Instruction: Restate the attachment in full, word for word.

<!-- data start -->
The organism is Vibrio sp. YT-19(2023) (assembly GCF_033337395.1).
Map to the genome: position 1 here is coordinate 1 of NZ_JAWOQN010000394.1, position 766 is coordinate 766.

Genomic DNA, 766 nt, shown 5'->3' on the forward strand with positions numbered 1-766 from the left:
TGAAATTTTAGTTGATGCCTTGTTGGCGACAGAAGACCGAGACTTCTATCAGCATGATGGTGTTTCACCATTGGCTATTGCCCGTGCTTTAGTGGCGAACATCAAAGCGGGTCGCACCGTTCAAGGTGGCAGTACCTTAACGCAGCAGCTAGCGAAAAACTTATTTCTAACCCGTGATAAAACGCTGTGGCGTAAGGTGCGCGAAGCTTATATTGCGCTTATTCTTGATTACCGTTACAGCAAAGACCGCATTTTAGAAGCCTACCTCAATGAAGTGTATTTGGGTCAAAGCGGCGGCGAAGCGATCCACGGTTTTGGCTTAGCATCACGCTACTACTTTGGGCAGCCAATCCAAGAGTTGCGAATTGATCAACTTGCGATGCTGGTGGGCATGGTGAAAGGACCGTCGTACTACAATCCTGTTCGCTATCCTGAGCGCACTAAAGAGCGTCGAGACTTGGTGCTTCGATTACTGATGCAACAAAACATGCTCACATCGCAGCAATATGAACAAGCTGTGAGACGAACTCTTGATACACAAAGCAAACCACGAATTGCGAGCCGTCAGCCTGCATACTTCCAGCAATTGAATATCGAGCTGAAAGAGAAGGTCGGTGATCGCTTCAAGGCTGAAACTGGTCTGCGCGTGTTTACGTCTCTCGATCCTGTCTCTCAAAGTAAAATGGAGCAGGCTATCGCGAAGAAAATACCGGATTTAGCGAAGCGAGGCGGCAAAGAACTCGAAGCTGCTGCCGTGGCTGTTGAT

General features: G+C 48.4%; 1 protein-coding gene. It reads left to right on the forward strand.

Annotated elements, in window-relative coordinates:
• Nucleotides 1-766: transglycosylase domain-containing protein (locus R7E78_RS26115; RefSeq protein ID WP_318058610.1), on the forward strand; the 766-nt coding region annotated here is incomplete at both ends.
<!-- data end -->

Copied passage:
The organism is Vibrio sp. YT-19(2023) (assembly GCF_033337395.1).
Map to the genome: position 1 here is coordinate 1 of NZ_JAWOQN010000394.1, position 766 is coordinate 766.

Genomic DNA, 766 nt, shown 5'->3' on the forward strand with positions numbered 1-766 from the left:
TGAAATTTTAGTTGATGCCTTGTTGGCGACAGAAGACCGAGACTTCTATCAGCATGATGGTGTTTCACCATTGGCTATTGCCCGTGCTTTAGTGGCGAACATCAAAGCGGGTCGCACCGTTCAAGGTGGCAGTACCTTAACGCAGCAGCTAGCGAAAAACTTATTTCTAACCCGTGATAAAACGCTGTGGCGTAAGGTGCGCGAAGCTTATATTGCGCTTATTCTTGATTACCGTTACAGCAAAGACCGCATTTTAGAAGCCTACCTCAATGAAGTGTATTTGGGTCAAAGCGGCGGCGAAGCGATCCACGGTTTTGGCTTAGCATCACGCTACTACTTTGGGCAGCCAATCCAAGAGTTGCGAATTGATCAACTTGCGATGCTGGTGGGCATGGTGAAAGGACCGTCGTACTACAATCCTGTTCGCTATCCTGAGCGCACTAAAGAGCGTCGAGACTTGGTGCTTCGATTACTGATGCAACAAAACATGCTCACATCGCAGCAATATGAACAAGCTGTGAGACGAACTCTTGATACACAAAGCAAACCACGAATTGCGAGCCGTCAGCCTGCATACTTCCAGCAATTGAATATCGAGCTGAAAGAGAAGGTCGGTGATCGCTTCAAGGCTGAAACTGGTCTGCGCGTGTTTACGTCTCTCGATCCTGTCTCTCAAAGTAAAATGGAGCAGGCTATCGCGAAGAAAATACCGGATTTAGCGAAGCGAGGCGGCAAAGAACTCGAAGCTGCTGCCGTGGCTGTTGAT

General features: G+C 48.4%; 1 protein-coding gene. It reads left to right on the forward strand.

Annotated elements, in window-relative coordinates:
• Nucleotides 1-766: transglycosylase domain-containing protein (locus R7E78_RS26115; RefSeq protein ID WP_318058610.1), on the forward strand; the 766-nt coding region annotated here is incomplete at both ends.